Musical Theatre Review Print



The Carolina Theatre: John Berry's Christmas Was an Early Gift from an Extraordinary Song Stylist

November 26, 2006 - Durham, NC:


John Berry’s Christmas, which The Carolina Theatre presented Nov. 26th in Fletcher Hall in downtown Durham, NC, was an early gift for Triangle theatergoers. The 47-year-old singer and storyteller, who was born in Aiken, SC and grew up in Atlanta, GA, is an extraordinary song stylist whose eclectic song selection delighted his hard-core fans and first-time concertgoers alike. He has a warm, folksy manner and a strong, clear country tenor capable of turning any song in the American songbook into a showstopper.

In his first set, which lasted 50 minutes, John Berry reprised some of his greatest hits, sang some songs from his forthcoming album “Those Were the Days,” and closed the set with a simply spectacular version of the Percy Sledge rhythm-and-blues classic “When a Man Loves a Woman” that left The Carolina Theatre audience mumbling “Percy who?”

The set began with “She's Taken a Shine (to Him),” followed by vibrant renditions of the Al Green hit “Let’s Stay Together,” the Chuck Jones song “(You Talk About Heaven) We Were There,” Berry’s 1994 chart-topper “1994 with “Your Love Amazes Me,” “Something, Something,” Berry’s tribute to his hardworking dad “Forty Again,” “Standing on the Edge of Goodbye,” the Kerry Kurt Phillips song “Those Were the Days,” “Kiss Me in the Car.” Then Berry brought down the house—and sent his listeners scrambling to his lobby kiosk—with “When a Man Loves a Woman.”

Backed by his wife Robin Berry (keyboards, percussion), John Hall (keyboards), Andy Most (lead guitar), Chris Brown (drums), and Tyler Wrenn (rhythm guitar), John Berry put on quite a show His exuberant vocals soared over a poorly mixed first set in which the bass was turned up so loud that it drowned out much of the precision playing of Berry’s backup band.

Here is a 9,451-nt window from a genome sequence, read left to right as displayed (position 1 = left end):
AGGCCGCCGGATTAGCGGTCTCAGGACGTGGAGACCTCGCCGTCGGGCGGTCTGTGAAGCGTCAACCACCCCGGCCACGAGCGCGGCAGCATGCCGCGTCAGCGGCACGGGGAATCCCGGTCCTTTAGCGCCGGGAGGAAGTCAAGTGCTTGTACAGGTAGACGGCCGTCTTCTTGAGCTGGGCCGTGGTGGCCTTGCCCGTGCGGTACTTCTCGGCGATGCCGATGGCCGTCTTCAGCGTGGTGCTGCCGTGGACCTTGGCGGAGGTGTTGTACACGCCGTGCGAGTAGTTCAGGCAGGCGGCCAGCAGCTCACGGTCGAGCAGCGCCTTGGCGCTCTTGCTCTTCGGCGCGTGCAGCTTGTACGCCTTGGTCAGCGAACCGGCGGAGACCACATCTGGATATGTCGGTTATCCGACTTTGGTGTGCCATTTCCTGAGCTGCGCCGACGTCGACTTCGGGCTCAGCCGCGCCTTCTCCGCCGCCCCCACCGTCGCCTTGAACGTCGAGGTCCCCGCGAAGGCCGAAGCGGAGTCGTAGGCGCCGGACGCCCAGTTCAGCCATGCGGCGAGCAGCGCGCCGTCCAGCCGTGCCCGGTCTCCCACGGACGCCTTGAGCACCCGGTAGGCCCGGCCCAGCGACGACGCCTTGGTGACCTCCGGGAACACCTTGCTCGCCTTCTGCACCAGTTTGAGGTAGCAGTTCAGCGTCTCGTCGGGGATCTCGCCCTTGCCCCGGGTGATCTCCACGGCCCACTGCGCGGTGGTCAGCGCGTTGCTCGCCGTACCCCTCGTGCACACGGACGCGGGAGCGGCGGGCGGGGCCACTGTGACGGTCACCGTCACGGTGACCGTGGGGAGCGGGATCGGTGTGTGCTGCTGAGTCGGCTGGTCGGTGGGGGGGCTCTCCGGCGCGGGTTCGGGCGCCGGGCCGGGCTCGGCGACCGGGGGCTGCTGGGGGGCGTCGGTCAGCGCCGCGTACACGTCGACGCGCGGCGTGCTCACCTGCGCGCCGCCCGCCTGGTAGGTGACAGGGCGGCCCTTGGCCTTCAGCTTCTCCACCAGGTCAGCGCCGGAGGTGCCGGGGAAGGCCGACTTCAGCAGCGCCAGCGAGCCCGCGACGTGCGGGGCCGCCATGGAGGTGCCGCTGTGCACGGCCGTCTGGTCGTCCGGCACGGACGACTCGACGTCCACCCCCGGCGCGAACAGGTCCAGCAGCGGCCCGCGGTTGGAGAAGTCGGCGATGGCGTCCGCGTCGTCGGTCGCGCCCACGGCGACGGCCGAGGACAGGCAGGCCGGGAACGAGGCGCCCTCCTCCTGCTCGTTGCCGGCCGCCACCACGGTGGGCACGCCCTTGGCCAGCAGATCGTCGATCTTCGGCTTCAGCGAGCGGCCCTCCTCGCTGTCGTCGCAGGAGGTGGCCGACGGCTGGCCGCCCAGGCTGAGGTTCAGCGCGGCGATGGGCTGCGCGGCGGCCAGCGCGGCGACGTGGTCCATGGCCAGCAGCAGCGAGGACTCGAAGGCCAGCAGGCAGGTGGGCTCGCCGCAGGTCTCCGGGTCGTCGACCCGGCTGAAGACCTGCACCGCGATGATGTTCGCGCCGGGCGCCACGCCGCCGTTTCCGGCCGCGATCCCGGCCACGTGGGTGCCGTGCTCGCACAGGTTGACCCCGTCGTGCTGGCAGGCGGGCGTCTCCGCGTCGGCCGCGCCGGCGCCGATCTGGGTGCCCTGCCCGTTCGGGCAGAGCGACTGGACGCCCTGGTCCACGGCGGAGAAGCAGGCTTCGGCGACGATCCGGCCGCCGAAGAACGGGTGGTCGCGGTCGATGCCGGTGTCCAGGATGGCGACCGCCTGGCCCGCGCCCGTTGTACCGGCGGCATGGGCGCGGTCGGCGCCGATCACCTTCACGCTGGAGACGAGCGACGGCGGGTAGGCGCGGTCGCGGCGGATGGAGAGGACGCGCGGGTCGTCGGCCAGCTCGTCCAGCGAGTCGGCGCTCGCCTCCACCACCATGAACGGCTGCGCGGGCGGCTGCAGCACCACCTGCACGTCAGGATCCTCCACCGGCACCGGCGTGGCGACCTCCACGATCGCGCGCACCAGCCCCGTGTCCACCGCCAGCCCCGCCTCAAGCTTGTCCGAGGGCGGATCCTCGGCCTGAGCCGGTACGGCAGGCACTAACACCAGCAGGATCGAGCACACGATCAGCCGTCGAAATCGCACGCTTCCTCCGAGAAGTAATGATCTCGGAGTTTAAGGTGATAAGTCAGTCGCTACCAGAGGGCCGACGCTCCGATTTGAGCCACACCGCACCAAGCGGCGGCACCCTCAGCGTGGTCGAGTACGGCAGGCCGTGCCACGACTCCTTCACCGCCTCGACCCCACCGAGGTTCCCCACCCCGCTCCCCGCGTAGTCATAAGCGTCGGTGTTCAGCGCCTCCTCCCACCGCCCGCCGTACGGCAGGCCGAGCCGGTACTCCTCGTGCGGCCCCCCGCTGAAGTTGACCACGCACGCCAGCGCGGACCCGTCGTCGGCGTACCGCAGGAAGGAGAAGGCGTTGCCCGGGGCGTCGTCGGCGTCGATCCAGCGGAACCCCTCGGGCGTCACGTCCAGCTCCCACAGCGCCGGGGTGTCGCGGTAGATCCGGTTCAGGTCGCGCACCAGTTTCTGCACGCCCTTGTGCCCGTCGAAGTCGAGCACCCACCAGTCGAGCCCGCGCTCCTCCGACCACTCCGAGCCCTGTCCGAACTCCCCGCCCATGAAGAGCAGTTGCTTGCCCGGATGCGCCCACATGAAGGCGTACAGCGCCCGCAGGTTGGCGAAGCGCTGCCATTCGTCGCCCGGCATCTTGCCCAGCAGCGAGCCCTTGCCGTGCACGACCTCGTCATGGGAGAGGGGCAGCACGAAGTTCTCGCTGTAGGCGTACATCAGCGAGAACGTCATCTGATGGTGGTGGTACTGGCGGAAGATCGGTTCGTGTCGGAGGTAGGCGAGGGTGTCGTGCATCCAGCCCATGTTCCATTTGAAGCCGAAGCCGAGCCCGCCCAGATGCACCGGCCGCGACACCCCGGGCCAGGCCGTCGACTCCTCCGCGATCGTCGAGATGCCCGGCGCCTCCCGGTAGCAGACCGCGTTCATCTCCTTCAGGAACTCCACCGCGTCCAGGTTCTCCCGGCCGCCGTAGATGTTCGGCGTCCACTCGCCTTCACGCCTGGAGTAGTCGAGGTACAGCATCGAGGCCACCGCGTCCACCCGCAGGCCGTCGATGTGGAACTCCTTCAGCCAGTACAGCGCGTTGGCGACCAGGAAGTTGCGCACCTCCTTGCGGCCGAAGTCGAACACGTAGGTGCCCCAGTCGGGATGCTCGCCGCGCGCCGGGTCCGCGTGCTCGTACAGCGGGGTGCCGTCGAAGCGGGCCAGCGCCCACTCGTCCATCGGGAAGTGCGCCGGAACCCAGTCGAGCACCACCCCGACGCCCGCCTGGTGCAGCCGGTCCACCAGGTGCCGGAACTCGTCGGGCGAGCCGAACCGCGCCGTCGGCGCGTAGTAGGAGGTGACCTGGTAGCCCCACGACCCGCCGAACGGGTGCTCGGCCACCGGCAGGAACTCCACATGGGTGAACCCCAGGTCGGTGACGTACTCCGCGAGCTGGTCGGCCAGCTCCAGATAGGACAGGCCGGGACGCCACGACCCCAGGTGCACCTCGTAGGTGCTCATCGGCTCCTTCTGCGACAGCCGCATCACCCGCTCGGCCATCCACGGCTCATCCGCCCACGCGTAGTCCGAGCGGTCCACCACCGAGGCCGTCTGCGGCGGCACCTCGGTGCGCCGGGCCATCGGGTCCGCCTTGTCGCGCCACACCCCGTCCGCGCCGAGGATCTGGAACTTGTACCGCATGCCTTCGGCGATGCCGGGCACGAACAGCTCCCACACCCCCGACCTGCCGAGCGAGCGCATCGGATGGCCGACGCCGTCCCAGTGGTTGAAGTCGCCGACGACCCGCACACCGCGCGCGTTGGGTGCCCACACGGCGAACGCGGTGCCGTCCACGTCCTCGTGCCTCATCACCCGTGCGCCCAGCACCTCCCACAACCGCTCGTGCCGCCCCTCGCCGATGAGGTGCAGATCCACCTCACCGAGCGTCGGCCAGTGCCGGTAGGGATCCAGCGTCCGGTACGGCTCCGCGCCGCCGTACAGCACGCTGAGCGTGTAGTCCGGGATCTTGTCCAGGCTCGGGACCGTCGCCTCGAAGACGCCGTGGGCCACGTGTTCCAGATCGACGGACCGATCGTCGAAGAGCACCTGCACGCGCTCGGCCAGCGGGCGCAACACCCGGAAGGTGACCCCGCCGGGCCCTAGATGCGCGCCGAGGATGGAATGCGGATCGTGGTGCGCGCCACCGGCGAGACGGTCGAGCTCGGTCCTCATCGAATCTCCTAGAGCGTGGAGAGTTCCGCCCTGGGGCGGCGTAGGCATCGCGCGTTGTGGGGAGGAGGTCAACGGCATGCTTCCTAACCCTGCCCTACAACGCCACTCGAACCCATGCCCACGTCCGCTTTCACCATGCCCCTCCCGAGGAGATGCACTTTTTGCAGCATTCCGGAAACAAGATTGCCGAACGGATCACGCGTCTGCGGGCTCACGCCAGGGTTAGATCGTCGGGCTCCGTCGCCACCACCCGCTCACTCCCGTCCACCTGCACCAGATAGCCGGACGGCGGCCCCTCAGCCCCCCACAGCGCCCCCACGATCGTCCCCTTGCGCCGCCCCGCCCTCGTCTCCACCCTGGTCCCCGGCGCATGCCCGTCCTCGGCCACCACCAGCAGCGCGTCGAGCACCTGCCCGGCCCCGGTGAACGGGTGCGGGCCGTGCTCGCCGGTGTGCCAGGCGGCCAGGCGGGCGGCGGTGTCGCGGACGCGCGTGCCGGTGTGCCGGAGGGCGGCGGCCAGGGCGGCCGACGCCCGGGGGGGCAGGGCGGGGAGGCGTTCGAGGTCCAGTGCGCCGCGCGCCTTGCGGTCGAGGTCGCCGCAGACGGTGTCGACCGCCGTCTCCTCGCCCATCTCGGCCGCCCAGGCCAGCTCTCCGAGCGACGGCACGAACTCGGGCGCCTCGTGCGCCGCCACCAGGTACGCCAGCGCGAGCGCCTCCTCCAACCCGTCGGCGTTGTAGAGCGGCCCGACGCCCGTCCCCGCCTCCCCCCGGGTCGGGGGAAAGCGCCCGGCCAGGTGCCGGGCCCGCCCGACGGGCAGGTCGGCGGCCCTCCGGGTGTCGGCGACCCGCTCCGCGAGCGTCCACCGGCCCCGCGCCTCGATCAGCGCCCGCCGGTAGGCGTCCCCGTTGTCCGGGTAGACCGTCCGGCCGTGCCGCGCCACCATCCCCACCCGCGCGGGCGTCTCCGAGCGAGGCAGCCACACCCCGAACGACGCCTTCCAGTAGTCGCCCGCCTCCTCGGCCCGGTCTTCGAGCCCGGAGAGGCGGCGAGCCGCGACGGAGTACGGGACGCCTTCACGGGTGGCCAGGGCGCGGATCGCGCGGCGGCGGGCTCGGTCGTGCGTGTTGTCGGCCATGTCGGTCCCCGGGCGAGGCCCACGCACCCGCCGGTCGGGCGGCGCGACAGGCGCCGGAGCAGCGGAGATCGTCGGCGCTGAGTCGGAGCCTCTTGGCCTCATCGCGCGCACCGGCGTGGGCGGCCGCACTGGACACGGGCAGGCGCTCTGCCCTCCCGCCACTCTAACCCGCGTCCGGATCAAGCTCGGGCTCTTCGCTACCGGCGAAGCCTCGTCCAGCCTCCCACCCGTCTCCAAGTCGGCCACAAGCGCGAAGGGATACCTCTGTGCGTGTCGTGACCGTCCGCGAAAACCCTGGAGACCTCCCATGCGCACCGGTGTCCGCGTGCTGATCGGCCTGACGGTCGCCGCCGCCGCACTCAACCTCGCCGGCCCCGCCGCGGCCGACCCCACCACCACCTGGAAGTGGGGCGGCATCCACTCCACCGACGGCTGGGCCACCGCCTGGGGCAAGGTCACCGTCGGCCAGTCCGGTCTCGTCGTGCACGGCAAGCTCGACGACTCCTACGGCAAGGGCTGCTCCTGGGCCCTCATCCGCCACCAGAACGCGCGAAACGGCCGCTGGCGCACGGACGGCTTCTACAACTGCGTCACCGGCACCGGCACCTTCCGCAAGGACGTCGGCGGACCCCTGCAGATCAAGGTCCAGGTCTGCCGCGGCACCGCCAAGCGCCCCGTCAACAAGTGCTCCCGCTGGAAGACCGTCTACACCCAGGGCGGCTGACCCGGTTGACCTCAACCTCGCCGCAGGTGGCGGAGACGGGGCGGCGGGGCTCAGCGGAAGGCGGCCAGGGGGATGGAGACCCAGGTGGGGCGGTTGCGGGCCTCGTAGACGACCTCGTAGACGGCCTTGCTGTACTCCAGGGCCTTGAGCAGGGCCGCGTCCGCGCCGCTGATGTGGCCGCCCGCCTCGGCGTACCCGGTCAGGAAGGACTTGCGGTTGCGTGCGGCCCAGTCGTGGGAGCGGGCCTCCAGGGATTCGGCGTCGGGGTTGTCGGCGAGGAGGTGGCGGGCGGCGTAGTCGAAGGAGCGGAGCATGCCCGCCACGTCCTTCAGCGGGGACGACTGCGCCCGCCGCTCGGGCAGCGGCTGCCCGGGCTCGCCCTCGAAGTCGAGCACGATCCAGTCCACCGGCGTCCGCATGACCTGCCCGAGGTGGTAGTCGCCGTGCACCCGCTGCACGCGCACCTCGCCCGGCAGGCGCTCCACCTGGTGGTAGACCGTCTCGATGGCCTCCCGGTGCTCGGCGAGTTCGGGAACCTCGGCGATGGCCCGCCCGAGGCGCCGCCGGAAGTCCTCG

The second set, which lasted a little over an hour, including the encore (a rousing bluegrass rendition of the old gospel number “Children, Go Where I Send Thee”), was mixed much better. John Berry sang a pleasing potpourri of Christmas songs, old and new and altogether wonderful. Beginning with a brief voiceover of the Christmas story, taken straight from the Scriptures, Berry sang “O Come All Ye Faithful,” a brassy version of the old African-American spiritual “Go Tell It on the Mountain,” an absolutely magnificent rendition of the contemporary Michael Peterson Christmas song “My Heart Is Bethlehem,” “Have Yourself A Merry Little Christmas,” “Celebrate This Christmas,” “Winter Wonderland,” “Let’s Fall in Love This Christmas,” “White Christmas,” Let It Snow,” “The Little Drummer Boy,” “Mary, Did You Know?,” and the best live version of the venerable hymn “O Holy Night” that these ears have ever heard.

The highlights in an evening of highlights included “Your Love Amazes Me,” “When a Man Loves a Woman,” “My Heart Is Bethlehem,” and “O Holy Night.” But it is “When a Man Loves a Woman” and “My Heart Is Bethlehem” that will send this reviewer to the music store, wallet in hand.

“My Heart Is Bethlehem” is the best new contemporary Christmas song that I have heard in a long, long time. Michael Peterson’s lyrics capture the essence of the season in a few simple but powerful lines: “My heart is Bethlehem. I will make room for Him. This humble dwelling place, made worthy by God’s grace. This child is still adored, because he still is born, deep in the hearts of men, to love and not condemn. My heart is Bethlehem.”

When introducing “My Heart Is Bethlehem,” John Berry said, “I think it’s the perfect picture of Christmas.” How true.

The Carolina Theatre: http://www.carolinatheatre.org/. John Berry: http://www.johnberry.com/ [inactive 5/07].